A movie can send messages to the viewer through diverse camera shots.

Shots are extremely important in constructing meaning in either a documentary or a film. In reality, each shot size is associated with information and significance. Different shot sizes will be chosen by a video producer or director to impact the structure and meaning of a film.

So, let’s go through some camera shots in further detail.

Different Shot Sizes

Medium Long Shot (MLS)

Medium Long Shot (MLS)

The medium-long shot is also known as the three-quarters shot. It is a head to the knees shot. It gives the opportunity to see some of the environment.

Medium Shot (MS)

If the subject is a person, a medium shot frames the subject from the waist up. That is why it is known as the waist shot. It shows a person’s upper body, arms, and head and still reveals some of the background. It is generally used to show an interaction between characters and allow viewers to see their body language (especially hand movements) and their clothes. It can also be used to show someone doing a top table demonstration. An MS can also be an area equal to the height of a seated figure.

Medium Close Up (MCU)

A medium close-up shows the subject in more detail and is often framed from just below the shoulders to the top of the head. It is normally halfway between a mid-shot and a close-up. It shows the face of a person to enable viewers to see nuances of emotions. An MCU reveals little of the surroundings and is commonly used for interviews in documentaries and news programs.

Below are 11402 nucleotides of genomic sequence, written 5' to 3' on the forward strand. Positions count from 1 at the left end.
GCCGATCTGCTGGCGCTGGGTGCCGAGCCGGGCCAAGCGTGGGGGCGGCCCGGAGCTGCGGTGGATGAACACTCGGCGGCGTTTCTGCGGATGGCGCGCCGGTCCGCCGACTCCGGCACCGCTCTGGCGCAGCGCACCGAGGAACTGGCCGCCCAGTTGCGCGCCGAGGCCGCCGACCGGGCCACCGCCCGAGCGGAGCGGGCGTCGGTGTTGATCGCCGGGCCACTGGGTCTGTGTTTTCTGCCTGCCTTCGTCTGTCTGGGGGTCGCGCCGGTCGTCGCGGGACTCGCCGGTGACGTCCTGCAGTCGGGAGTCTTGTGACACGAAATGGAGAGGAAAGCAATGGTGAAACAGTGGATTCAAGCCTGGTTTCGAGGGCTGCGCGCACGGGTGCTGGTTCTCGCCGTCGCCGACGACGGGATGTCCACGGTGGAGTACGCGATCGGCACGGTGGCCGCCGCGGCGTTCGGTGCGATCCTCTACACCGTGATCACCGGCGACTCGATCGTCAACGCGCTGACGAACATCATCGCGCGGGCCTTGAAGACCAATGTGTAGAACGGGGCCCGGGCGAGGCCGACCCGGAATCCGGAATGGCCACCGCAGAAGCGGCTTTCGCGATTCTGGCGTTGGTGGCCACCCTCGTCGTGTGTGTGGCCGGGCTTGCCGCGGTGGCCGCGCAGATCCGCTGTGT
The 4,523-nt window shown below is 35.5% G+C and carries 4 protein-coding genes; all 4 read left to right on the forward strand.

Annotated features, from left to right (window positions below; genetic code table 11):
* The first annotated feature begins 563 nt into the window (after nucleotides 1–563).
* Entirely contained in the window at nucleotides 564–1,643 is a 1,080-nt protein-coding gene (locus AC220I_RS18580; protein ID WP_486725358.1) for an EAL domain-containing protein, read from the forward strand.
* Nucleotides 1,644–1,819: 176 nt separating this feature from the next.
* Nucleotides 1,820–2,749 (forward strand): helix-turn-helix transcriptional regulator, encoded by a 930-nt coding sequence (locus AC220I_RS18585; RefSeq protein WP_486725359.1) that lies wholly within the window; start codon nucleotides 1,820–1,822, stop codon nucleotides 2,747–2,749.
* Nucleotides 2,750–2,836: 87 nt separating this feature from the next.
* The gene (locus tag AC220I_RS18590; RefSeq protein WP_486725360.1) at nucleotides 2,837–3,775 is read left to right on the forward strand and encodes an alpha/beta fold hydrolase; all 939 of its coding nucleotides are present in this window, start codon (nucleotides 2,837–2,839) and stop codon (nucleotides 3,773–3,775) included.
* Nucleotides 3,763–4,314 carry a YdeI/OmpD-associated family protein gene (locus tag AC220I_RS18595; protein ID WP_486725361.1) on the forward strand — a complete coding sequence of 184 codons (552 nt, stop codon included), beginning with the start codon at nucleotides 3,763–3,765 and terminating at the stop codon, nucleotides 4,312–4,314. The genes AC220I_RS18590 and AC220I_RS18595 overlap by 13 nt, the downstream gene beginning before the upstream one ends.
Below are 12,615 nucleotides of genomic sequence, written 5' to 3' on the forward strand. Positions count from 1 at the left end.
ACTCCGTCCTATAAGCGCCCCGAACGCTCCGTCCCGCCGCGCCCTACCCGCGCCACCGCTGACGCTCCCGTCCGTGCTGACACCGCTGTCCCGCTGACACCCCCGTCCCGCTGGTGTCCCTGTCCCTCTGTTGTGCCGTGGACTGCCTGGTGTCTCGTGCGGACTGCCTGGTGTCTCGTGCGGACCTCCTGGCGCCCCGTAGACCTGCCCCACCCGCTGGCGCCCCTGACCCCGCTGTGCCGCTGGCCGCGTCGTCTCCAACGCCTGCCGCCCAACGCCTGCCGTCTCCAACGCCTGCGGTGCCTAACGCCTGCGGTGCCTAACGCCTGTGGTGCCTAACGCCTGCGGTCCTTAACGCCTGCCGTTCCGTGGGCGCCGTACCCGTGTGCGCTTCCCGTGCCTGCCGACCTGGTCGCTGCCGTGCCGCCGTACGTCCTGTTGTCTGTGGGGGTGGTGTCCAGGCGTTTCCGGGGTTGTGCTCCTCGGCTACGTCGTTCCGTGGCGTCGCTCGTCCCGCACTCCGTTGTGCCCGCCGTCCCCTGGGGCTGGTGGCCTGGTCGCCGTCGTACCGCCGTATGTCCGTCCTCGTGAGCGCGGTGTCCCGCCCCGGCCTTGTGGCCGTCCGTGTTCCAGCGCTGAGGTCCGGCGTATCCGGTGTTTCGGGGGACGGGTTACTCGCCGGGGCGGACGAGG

Close Up (CU)

Close Up (CU)

In a close-up shot, the camera is near enough to allow one element of the scene to fill almost the entire frame. It is also referred to as a “head shot’. It concentrates on either the face of a person or a specific detail of an object and everything is blurred in the background. It is close enough to capture facial expressions clearly and enable viewers to understand a character’s emotions. In films, close-ups are commonly used for emotional impact and dramatic moments to show people in a state of emotional excitement, grief or joy. A close-up shot can be a close shot of one person, 2 persons, 3 persons, etc or a close shot of an object.

However, you should be careful while showing close-ups because an object can look bigger than it actually is.

Extreme Close Up (ECU) or Big Close Up (BCU)

It is an extreme version of a close-up in which you get tiny detail of a character or of an object. It allows you to see things greater than the human eye might be able to normally perceive. For example, it will show only the lips or eyes of someone with no background detail whatsoever. A BCU creates an intense mood and is common in horror movies to build suspense.

Two- Shot

As its name implies, a two-shot is a type of shot that depicts two people in one camera angle. It is usually used to show the relationship between two persons or characters. In motion pictures, the most frequent variety of two-shots that is used is the profile two-shot, showing two persons involved in a dialogue. The director could shoot the action using a medium shot or an over-the-shoulder shot depending on the effect that he/she wants to achieve. The two-shot can also be used when two characters are walking and talking side by side.

Over-The-Shoulder Two- Shot

 

Over-The-Shoulder Two- Shot

Over-the-shoulder two-shot is framed when the camera shoots over one person’s shoulder to another person’s body. The most commonly used framing is the MCU. The camera is positioned in such a way to show someone as seen over-the-shoulder of another person in the foreground. It is more commonly used for when two people are having an interview and in any other conversation sequences or to show the reaction of the listener in a conversation. In films, it is also used to show someone’s facial expressions.